Interstory drift ratio
The highest relative displacement between two consecutive stories divided by the height of that story is called the story drift ratio and is the most commonly used damage parameter. Applying hybrid frames improves the median performance regarding the highest IDR, and it is shown in Fig. 9. Based on the nonlinear dynamic response history analyses, the hybrid BRBs are not useful to reduce the IDR of 5 and 8story frames when compared to the conventional systems. However, as shown in Fig. 9, for the 12story models, the IDR is observed to be reduced by about 6% when the hybrid frames are subjected to the highest intensity motion (2% in 50 years).
Residual roof displacement
Residual displacement demand needs to be assessed for characterizing the technical and economical possibility of fixing and retrofitting the damaged structures after earthquakes (RuizGarcia and Miranda 2010). Furthermore, residual displacements might have a significant impact on earthquakeinduced economic losses since structures may be demolished due to extreme residual deformations even though they did not have moderatetosevere damage. Therefore, estimation of relevant seismic demands associated with residual displacements under various earthquake hazard levels is required in a contemporary performancebased seismic assessment procedure for the assessment of available structures.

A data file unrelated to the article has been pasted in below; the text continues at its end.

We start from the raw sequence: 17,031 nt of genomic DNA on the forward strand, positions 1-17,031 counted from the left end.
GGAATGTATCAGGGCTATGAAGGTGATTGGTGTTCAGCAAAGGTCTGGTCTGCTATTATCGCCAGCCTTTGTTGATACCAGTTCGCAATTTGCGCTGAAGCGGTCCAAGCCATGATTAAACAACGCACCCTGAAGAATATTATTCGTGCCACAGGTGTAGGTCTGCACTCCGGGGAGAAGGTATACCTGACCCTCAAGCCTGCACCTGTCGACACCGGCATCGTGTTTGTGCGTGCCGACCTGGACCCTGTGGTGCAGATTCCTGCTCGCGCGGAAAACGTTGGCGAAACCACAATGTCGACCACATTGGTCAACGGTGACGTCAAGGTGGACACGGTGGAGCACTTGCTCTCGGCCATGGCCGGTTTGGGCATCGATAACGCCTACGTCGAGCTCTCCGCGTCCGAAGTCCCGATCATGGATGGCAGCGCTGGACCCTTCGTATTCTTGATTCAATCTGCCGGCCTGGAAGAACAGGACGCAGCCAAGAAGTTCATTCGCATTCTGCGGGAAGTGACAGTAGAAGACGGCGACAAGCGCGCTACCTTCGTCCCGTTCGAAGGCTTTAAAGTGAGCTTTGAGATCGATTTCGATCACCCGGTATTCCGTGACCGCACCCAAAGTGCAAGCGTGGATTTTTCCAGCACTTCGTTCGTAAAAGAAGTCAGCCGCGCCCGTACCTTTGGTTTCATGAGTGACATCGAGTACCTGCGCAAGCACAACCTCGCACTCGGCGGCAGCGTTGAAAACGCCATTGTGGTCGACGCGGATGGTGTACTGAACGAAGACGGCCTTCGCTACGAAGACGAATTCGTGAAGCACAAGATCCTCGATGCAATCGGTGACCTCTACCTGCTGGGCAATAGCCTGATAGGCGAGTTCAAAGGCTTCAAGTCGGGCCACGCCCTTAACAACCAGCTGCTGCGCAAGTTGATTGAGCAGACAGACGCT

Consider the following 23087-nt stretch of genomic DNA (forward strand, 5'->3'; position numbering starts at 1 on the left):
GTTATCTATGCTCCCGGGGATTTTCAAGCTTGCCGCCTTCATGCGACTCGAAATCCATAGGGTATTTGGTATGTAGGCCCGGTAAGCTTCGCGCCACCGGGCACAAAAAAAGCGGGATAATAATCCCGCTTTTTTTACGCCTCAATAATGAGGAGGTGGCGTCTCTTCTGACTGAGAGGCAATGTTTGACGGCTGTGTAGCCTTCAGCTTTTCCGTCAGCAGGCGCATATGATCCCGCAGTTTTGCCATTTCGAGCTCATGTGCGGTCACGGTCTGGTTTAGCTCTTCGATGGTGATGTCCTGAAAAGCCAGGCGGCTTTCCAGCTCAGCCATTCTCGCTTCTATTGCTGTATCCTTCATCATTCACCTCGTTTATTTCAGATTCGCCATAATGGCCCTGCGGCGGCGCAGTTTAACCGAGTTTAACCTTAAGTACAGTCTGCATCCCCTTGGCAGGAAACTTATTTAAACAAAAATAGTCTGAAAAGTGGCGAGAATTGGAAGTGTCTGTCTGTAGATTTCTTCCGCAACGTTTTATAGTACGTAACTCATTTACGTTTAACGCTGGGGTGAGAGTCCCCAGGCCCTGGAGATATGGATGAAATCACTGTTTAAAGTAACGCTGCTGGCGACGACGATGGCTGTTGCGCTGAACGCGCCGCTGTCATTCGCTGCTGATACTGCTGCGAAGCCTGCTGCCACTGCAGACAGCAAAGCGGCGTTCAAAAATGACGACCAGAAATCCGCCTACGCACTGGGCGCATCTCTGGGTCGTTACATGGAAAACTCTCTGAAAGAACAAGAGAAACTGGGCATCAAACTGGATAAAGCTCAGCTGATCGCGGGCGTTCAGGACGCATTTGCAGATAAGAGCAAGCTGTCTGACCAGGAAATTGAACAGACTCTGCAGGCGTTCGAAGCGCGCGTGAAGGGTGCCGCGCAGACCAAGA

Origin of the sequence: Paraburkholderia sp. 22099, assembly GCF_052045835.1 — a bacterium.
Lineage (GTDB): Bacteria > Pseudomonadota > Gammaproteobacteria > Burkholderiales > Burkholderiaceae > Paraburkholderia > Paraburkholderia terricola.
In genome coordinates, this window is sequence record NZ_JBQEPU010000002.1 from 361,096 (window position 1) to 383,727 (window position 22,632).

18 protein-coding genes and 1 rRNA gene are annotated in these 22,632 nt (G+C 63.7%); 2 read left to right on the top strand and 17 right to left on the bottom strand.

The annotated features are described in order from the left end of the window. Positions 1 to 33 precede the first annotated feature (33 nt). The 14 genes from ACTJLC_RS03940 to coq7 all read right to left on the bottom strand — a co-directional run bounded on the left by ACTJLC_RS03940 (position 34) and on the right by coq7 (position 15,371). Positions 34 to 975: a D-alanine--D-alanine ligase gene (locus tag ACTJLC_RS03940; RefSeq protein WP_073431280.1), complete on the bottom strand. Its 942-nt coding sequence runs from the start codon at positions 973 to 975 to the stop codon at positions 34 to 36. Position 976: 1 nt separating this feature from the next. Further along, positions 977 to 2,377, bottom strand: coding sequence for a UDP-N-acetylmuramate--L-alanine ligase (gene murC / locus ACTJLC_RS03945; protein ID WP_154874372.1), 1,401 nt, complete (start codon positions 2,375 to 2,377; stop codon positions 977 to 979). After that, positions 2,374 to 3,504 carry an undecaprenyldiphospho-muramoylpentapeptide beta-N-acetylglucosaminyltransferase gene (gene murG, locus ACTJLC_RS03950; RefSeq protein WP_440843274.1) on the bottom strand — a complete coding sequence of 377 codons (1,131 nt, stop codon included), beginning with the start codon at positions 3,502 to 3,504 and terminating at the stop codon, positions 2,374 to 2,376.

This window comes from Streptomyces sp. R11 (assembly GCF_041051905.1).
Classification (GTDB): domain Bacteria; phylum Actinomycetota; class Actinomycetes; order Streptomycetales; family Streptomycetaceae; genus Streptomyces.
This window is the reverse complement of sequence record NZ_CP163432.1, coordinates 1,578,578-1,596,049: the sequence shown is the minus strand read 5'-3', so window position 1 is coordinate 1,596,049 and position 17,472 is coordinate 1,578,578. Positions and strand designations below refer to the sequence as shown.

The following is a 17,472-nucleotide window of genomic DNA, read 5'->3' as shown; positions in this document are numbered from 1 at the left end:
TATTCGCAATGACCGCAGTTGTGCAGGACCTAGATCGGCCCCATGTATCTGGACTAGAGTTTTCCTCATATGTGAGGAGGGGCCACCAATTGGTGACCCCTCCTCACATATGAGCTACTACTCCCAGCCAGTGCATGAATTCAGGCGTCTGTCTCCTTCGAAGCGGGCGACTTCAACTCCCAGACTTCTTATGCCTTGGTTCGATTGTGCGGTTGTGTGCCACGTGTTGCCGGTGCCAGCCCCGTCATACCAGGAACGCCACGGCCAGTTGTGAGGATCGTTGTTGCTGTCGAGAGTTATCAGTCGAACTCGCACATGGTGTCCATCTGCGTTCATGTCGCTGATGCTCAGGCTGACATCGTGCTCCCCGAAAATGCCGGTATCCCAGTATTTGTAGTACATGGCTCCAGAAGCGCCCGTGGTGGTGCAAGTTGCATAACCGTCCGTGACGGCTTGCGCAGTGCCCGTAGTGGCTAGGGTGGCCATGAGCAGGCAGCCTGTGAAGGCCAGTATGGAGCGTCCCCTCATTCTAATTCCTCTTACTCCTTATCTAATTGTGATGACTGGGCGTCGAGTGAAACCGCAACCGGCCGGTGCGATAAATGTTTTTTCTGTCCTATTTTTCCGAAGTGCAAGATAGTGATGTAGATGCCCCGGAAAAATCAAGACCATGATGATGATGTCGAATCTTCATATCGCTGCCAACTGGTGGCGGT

The median performance advancement of hybrid BRBFs in comparison with the conventional frames regarding the residual roof displacement can be seen in Fig. 10. The residual roof displacement reduced as much as 20% for the 5 and 8story frames, by increasing the seismic intensities up to the collapse level. However, for 12story models, the residual displacement decreased as much as 17%, when the hybrid frame is considered. Hence, the advantage of hybridity is undeniable in residual roof displacement compared to IDR demand, and the most hybrid frame (the HBRB3 type) carried out the best.
IDA curves